6 Div. 36.
May 17, 1928.
Appeal from Circuit Court, Jefferson County; William M. Walker, Judge.
London, Yancey Brower, and Frank Bainbridge, all of Birmingham, for appellant.
The complaint should have averred that the casualty occurred during the time the policy of insurance was in force and effect. It does not sufficiently appear that the judgment obtained by complainant is a final judgment. Appeal of Bixler, 59 Cal. 550; Blanding v. Sayles, 23 R.I. 226, 49 A. 992; Annis v. Bell, 10 Okl. 647, 64 P. 11. Appellant is not such an insurance company, and the agreement is not such a contract of insurance, as is contemplated by the statutes. Supreme Ruler, etc., v. Darwin, 201 Ala. 687, 79 So. 259; Engineers, etc., Co. v. Hughes, 201 Ala. 58, 77 So. 352. The provision of section 8376, making absolute the liability of the insurance company for loss arising from a casualty covered by the contract, renders the statute void, as impairing the obligations of the contract and depriving the company of its property without due process of law.
Leader Ullman and C. S. Wurtzburger, all of Birmingham, for appellee.
The statutes are constitutional. Whitfield v. Ætna Ins. Co., 205 U.S. 489, 27 S.Ct. 578, 51 L.Ed. 895; Hancock v. Warren, 181 U.S. 73, 21 S.Ct. 535, 45 L.Ed. 755; Knights Templar, etc., v. Jarman, 187 U.S. 197, 23 S.Ct. 108, 47 L.Ed. 139; City R. Co. v. Citizens' St. R. Co., 166 U.S. 557, 17 S.Ct. 653, 41 L.Ed. 1114; Lorando v. Gethro, 228 Mass. 181, 117 N.E. 185, 1 A.L.R. 1374; Globe Ind. Co. v. Martin, 214 Ala. 646, 108 So. 761. If defendant Jordan was not insured against the loss sustained by complaint, this is defensive matter. The averment as to final judgment is sufficient. State v. Wood, 23 N.J. Law, 560; 3 C. J. 441; Ex parte Jonas, 186 Ala. 567, 64 So. 960; Stallworth v. Brown, 155 Ala. 217, 46 So. 467; Tatum v. Yahn, 130 Ala. 575, 29 So. 201; Beall v. Lehman Co., 128 Ala. 165, 29 So. 12; Code 1923, § 8378. The policy in suit is within the purview of section 8376. Code 1923, §§ 8384, 8319, 8327, 8340, 8341, 8354.
The appeal was from the ruling on demurrer. This is a proceeding in equity under the provisions of sections 8376 and 8377 of the Code of 1923. The complainant was injured in an automobile accident, and obtained a judgment against the respondent therefor. The bill, as last amended, alleges that the respondent, Federal Automobile Insurance Association, a reciprocal insurance association, issued a policy of insurance to the said respondent, Fannie E. Jordan, on April 14, 1925, under the terms of which it agreed to indemnify her against loss resulting directly from the operation of the automobile which injured the complainant. The chancellor overruled the amended demurrer to the bill as last amended, and this action of the trial court is presented for review.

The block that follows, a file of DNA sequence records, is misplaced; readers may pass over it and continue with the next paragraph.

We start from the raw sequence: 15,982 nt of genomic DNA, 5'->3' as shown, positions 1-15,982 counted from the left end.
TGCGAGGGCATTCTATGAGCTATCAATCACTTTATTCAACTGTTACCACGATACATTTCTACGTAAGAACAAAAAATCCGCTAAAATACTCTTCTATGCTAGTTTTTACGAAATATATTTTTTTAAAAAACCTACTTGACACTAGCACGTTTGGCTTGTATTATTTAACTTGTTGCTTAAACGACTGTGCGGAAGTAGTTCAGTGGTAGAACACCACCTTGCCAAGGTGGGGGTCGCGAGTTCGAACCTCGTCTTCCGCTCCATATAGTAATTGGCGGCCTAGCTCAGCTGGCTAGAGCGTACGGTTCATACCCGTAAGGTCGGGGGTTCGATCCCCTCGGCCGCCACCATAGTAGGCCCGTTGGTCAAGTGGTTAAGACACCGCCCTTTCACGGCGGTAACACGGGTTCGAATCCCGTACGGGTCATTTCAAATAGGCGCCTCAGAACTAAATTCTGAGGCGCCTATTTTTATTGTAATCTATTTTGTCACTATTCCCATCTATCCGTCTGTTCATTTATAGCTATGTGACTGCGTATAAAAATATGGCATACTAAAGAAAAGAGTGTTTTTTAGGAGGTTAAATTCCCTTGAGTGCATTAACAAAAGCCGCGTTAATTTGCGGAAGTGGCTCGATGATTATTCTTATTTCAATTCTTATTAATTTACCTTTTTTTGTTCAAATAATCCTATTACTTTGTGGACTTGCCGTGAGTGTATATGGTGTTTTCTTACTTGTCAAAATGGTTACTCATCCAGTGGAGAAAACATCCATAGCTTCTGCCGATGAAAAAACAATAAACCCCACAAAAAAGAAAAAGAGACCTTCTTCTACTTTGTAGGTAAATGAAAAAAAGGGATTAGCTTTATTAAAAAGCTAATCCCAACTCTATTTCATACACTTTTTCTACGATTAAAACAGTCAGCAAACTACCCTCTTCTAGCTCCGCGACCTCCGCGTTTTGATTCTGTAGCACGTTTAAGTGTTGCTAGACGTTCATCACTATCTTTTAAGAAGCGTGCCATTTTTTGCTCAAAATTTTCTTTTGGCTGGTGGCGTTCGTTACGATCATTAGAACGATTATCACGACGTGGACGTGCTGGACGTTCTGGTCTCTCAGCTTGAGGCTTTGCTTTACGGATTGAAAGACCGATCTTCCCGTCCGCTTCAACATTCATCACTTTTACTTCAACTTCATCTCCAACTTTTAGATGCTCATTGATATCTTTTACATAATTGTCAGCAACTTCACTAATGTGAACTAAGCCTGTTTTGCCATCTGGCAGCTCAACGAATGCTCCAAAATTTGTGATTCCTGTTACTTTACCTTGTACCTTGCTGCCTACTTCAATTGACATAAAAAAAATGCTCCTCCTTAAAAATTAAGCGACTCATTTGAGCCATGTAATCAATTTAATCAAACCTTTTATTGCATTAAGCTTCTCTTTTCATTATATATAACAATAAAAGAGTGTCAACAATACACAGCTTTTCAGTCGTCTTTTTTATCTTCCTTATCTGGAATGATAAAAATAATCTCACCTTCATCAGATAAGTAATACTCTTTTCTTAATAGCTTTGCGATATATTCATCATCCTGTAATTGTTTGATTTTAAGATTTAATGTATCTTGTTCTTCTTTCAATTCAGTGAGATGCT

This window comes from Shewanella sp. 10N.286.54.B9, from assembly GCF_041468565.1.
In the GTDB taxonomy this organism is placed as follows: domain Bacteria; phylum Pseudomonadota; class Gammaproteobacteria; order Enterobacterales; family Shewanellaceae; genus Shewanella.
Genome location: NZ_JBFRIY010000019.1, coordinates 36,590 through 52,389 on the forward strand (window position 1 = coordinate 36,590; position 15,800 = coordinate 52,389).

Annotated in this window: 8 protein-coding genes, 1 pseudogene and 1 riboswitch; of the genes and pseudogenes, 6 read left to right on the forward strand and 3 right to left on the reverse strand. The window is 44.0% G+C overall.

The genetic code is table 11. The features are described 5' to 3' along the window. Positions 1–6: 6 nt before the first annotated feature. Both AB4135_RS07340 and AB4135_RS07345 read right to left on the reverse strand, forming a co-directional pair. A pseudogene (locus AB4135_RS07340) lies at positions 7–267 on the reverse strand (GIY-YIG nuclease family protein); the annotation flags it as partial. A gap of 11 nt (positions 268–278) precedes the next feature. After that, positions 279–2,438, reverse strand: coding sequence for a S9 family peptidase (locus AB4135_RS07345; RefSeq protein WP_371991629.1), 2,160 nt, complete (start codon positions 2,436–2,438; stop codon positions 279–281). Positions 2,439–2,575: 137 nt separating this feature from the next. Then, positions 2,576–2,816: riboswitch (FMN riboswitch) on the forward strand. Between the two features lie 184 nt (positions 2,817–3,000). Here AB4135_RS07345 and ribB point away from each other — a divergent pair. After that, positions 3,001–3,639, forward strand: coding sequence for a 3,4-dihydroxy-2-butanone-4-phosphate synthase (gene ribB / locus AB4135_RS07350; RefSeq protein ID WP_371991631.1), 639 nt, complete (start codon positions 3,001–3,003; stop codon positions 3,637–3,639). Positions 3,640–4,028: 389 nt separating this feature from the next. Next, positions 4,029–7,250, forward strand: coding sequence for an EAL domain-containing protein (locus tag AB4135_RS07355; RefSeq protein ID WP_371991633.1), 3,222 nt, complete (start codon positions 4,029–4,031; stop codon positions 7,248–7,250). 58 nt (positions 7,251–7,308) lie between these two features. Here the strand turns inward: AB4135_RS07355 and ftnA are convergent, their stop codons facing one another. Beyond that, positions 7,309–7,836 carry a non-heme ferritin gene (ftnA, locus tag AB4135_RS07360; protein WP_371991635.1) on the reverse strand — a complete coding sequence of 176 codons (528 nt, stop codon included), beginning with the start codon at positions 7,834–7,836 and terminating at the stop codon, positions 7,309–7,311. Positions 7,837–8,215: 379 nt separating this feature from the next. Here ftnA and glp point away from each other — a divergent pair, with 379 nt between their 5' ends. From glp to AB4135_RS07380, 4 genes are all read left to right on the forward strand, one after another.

The constitutionality of the two sections of the Code (sections 8376, 8377) under which the instant suit was brought has not been passed upon by this court. These sections were first enacted in Massachusetts, and its Supreme Court announced that both sections were constitutional. Lorando v. Gethro, 228 Mass. 181, 117 N.E. 185, 1 A.L.R. 1374. This case was adverted to in Globe Indemnity Co. v. Martin, 214 Ala. 646, 108 So. 761, and these sections are held not to be retroactive. And in the case of United States Fidelity Guaranty Co. v. Yeates (Ala. Sup.) 115 So. 174, said sections of the Code were again considered on a demurrer to the bill, where the question of the constitutionality was not involved or decided. The cases of Globe Indemnity Co. v. Martin and Lorando v. Gethro, supra, are cited with approval in the Yeates Case, supra. It should be further noted that Alabama and Massachusetts are the only states that have adopted the provisions of our statutes now under consideration, and that the decision sustaining the constitutionality (Lorando v. Gethro, supra) was rendered prior to the enactment here. This fact, however, will not prevent us from passing upon the constitutionality of said statutes.